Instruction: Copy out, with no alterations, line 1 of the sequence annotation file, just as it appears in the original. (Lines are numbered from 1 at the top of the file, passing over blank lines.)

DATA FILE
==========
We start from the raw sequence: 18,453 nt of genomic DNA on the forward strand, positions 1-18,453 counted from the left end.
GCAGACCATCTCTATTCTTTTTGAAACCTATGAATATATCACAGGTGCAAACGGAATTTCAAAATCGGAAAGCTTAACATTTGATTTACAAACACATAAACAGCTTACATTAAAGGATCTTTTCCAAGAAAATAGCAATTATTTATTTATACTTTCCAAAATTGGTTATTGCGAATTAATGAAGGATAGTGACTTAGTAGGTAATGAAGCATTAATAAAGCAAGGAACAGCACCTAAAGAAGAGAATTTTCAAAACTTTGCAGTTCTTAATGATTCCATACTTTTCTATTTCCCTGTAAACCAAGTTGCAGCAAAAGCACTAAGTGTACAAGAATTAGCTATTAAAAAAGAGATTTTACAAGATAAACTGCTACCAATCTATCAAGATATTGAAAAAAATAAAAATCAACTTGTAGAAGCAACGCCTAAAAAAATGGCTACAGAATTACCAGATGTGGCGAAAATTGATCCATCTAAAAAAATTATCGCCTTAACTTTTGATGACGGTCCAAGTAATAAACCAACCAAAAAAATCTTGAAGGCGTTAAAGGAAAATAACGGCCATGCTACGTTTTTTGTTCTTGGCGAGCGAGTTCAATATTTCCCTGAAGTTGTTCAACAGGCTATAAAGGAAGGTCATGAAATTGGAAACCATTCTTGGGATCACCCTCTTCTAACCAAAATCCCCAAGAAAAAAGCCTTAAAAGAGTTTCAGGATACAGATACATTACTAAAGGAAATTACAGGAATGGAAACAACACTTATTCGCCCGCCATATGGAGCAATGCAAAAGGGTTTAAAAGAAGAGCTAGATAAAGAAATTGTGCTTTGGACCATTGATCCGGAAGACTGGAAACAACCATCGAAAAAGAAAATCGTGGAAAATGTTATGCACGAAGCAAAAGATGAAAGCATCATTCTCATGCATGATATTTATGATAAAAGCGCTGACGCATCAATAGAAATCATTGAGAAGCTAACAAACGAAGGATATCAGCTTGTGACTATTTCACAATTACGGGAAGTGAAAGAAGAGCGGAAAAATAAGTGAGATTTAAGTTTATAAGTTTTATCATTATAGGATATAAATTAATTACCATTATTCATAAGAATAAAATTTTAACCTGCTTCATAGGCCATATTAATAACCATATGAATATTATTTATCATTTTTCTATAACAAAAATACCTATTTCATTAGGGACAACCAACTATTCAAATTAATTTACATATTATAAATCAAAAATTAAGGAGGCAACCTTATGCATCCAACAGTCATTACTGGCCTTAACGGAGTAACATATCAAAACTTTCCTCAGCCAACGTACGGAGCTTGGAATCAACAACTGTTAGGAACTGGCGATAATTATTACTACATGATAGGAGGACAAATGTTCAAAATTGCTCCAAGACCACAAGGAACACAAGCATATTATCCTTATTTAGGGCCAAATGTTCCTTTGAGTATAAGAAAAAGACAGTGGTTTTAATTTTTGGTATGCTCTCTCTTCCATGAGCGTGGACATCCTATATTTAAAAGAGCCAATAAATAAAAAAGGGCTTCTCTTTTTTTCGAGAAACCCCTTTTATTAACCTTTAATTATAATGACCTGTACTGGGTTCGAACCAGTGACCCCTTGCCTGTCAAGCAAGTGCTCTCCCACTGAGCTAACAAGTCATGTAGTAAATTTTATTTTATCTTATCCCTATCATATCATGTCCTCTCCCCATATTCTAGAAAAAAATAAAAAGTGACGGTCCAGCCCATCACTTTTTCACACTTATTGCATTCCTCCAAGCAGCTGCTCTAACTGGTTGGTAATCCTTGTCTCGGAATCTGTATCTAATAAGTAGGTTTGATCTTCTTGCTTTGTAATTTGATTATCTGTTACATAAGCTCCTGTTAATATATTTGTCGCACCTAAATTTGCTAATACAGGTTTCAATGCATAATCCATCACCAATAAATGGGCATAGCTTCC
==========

We start from the raw sequence: 18,453 nt of genomic DNA on the forward strand, positions 1-18,453 counted from the left end.